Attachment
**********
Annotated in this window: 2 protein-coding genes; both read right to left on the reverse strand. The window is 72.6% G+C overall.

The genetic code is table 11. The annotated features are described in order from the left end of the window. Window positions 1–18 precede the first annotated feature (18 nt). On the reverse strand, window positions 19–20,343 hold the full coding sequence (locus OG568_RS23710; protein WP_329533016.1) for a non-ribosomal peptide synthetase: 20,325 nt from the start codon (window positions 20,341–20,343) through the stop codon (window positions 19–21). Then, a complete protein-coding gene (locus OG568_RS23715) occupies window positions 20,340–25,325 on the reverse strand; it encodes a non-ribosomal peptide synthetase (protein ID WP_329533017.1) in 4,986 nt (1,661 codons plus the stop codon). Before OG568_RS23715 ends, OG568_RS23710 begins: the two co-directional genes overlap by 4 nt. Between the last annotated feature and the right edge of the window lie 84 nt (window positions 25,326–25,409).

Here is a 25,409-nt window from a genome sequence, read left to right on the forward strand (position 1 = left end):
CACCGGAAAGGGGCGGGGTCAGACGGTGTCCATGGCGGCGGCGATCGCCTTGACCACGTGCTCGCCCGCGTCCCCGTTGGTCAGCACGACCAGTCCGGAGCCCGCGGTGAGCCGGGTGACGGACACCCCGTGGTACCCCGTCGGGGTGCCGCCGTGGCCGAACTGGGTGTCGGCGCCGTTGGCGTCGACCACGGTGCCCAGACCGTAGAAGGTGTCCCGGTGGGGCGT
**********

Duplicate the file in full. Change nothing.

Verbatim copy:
Annotated in this window: 2 protein-coding genes; both read right to left on the reverse strand. The window is 72.6% G+C overall.

The genetic code is table 11. The annotated features are described in order from the left end of the window. Window positions 1–18 precede the first annotated feature (18 nt). On the reverse strand, window positions 19–20,343 hold the full coding sequence (locus OG568_RS23710; protein WP_329533016.1) for a non-ribosomal peptide synthetase: 20,325 nt from the start codon (window positions 20,341–20,343) through the stop codon (window positions 19–21). Then, a complete protein-coding gene (locus OG568_RS23715) occupies window positions 20,340–25,325 on the reverse strand; it encodes a non-ribosomal peptide synthetase (protein ID WP_329533017.1) in 4,986 nt (1,661 codons plus the stop codon). Before OG568_RS23715 ends, OG568_RS23710 begins: the two co-directional genes overlap by 4 nt. Between the last annotated feature and the right edge of the window lie 84 nt (window positions 25,326–25,409).

Here is a 25,409-nt window from a genome sequence, read left to right on the forward strand (position 1 = left end):
CACCGGAAAGGGGCGGGGTCAGACGGTGTCCATGGCGGCGGCGATCGCCTTGACCACGTGCTCGCCCGCGTCCCCGTTGGTCAGCACGACCAGTCCGGAGCCCGCGGTGAGCCGGGTGACGGACACCCCGTGGTACCCCGTCGGGGTGCCGCCGTGGCCGAACTGGGTGTCGGCGCCGTTGGCGTCGACCACGGTGCCCAGACCGTAGAAGGTGTCCCGGTGGGGCGT